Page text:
Most of the early inclosure in Cassington and Worton was around the villages, but in the later 13th century Godstow abbey acquired a close of arable, meadow, and pasture between Somerford and Worton meadow. (fn. 77) The site of Somer- ford remained inclosed, and by the late 18th century there were three small closes (c. 3 a. each) in Ninelands field, and three larger ones (c. 10 a., c. 7 a. and c. 18 a.) in Acreys, east of Cassington village; Great Limpton meadow, south of the village, was also inclosed. Otherwise the parish remained in open fields, estates being scattered in strips of an acre or less. (fn. 78) Between 1801 and 1804 a total of c. 1,985 a., including some old inclosures, was inclosed by Act of parliament and divided among 21 landholders. The largest allotment, c. 1,169 a., was made to the duke of Marlborough for his freehold lands; the duke also received c. 161 a. for lands and common rights held by lease from Christ Church. Christ Church as rector received c. 248 a. for tithe, and the college and its five copyhold tenants in Worton received c. 131 a. The vicar was allotted c. 128 a., of which c. 68 a. was for tithe and 60 a. for glebe. Three freeholders, including the miller John Patrick, each received between 30 a. and 40 a., and nine others received allotments ranging from 9 a. down to less than 1 a. A series of exchanges involving old as well as new inclosures resulted in the creation of several small, compact holdings adjoining houses in Worton and Cassington while almost the whole of the north and west parts of the parish passed to the duke of Marlborough and most of the east and south-east to Christ Church. (fn. 79)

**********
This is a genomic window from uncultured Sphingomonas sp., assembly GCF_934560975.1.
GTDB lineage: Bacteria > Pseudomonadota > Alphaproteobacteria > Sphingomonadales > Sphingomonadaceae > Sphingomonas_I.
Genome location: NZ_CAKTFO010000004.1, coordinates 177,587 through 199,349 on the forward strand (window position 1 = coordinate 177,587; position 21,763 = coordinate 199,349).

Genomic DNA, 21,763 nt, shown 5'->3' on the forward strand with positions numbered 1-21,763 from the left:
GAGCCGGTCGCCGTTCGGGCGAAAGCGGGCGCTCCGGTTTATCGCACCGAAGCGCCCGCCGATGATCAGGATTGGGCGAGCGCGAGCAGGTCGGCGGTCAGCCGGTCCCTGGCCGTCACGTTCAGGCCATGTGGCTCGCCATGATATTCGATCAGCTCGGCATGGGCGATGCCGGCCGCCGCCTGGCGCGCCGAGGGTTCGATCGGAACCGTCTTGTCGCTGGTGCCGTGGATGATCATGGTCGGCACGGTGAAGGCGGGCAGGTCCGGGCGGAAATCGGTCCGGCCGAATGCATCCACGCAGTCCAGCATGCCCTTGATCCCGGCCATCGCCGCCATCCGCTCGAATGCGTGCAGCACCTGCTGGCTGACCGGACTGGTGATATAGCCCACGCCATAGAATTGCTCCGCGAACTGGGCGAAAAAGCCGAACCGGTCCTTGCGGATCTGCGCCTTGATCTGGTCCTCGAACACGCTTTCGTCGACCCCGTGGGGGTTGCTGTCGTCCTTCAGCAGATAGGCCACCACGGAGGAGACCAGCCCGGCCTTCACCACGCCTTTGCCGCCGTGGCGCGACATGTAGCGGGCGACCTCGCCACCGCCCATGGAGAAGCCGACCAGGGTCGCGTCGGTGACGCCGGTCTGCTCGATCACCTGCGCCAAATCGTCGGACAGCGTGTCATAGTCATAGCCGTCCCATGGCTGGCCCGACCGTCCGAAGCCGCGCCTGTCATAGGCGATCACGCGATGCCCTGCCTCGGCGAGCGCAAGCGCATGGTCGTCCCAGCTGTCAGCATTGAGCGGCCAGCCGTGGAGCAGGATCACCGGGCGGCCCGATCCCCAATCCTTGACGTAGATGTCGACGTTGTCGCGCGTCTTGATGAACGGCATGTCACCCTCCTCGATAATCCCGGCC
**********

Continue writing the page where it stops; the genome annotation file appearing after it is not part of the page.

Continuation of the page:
Inclosure raised the value of land; the Christ Church estate in Worton, worth c. £177 before inclosure, was worth c. £283 shortly after it. In 1807 the clay land throughout the parish was valued at 10s.-12s. an acre, the warmer gravel at 30s.-35s., and the meadow at 30s.-45s. Between 1836 and 1863 the tenant of the Christ Church rectory estate drained and manured much of the land, but in 1858 another college estate in Wor- ton was in need of draining and, like much of the land in the neighbourhood, 'rather foul'. (fn. 80) The parish was cultivated in several farms, mainly by tenants of the duke of Marlborough and Christ Church, although some of the freehold farms created at inclosure survived for much of the 19th century. In 1851 there were 14 farms, 4 of them of 200 a. or more, 5 between 100 a. and 199 a., and 5 under 100 a., the smallest being only 15 a. (fn. 81) By 1871 their number had been reduced to 9: Manor farm of 525 a., the rectory farm (360 a.), Purwell farm (272 a.), Jericho farm (230 a.), the glebe farm (130 a.), and 4 others ranging from 30 a. to 12 a. (fn. 82)